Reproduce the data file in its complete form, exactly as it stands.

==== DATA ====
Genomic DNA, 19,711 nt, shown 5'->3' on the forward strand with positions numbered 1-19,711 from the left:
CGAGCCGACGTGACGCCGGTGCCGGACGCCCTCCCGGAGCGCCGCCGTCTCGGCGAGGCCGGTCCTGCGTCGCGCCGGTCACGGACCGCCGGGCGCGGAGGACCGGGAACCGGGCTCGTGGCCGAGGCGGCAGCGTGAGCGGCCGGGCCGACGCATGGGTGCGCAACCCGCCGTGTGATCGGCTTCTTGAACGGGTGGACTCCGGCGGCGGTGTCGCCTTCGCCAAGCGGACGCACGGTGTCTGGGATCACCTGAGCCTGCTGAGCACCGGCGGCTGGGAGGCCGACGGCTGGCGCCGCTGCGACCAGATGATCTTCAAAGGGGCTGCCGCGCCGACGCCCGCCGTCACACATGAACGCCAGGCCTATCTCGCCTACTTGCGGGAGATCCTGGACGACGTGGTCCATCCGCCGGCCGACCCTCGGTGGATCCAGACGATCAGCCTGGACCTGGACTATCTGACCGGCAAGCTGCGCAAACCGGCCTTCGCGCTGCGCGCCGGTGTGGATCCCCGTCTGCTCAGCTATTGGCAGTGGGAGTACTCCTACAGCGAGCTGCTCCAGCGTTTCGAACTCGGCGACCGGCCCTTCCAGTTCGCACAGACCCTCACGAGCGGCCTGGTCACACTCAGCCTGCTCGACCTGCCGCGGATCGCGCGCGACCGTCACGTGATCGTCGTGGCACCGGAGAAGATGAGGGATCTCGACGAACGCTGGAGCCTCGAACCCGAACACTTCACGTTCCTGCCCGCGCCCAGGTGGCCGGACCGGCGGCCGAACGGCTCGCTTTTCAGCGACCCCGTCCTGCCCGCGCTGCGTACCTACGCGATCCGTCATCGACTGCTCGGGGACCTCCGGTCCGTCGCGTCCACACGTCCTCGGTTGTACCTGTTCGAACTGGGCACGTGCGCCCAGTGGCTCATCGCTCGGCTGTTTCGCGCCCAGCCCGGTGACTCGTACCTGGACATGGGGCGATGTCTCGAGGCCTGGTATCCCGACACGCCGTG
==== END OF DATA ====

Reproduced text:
Genomic DNA, 19,711 nt, shown 5'->3' on the forward strand with positions numbered 1-19,711 from the left:
CGAGCCGACGTGACGCCGGTGCCGGACGCCCTCCCGGAGCGCCGCCGTCTCGGCGAGGCCGGTCCTGCGTCGCGCCGGTCACGGACCGCCGGGCGCGGAGGACCGGGAACCGGGCTCGTGGCCGAGGCGGCAGCGTGAGCGGCCGGGCCGACGCATGGGTGCGCAACCCGCCGTGTGATCGGCTTCTTGAACGGGTGGACTCCGGCGGCGGTGTCGCCTTCGCCAAGCGGACGCACGGTGTCTGGGATCACCTGAGCCTGCTGAGCACCGGCGGCTGGGAGGCCGACGGCTGGCGCCGCTGCGACCAGATGATCTTCAAAGGGGCTGCCGCGCCGACGCCCGCCGTCACACATGAACGCCAGGCCTATCTCGCCTACTTGCGGGAGATCCTGGACGACGTGGTCCATCCGCCGGCCGACCCTCGGTGGATCCAGACGATCAGCCTGGACCTGGACTATCTGACCGGCAAGCTGCGCAAACCGGCCTTCGCGCTGCGCGCCGGTGTGGATCCCCGTCTGCTCAGCTATTGGCAGTGGGAGTACTCCTACAGCGAGCTGCTCCAGCGTTTCGAACTCGGCGACCGGCCCTTCCAGTTCGCACAGACCCTCACGAGCGGCCTGGTCACACTCAGCCTGCTCGACCTGCCGCGGATCGCGCGCGACCGTCACGTGATCGTCGTGGCACCGGAGAAGATGAGGGATCTCGACGAACGCTGGAGCCTCGAACCCGAACACTTCACGTTCCTGCCCGCGCCCAGGTGGCCGGACCGGCGGCCGAACGGCTCGCTTTTCAGCGACCCCGTCCTGCCCGCGCTGCGTACCTACGCGATCCGTCATCGACTGCTCGGGGACCTCCGGTCCGTCGCGTCCACACGTCCTCGGTTGTACCTGTTCGAACTGGGCACGTGCGCCCAGTGGCTCATCGCTCGGCTGTTTCGCGCCCAGCCCGGTGACTCGTACCTGGACATGGGGCGATGTCTCGAGGCCTGGTATCCCGACACGCCGTG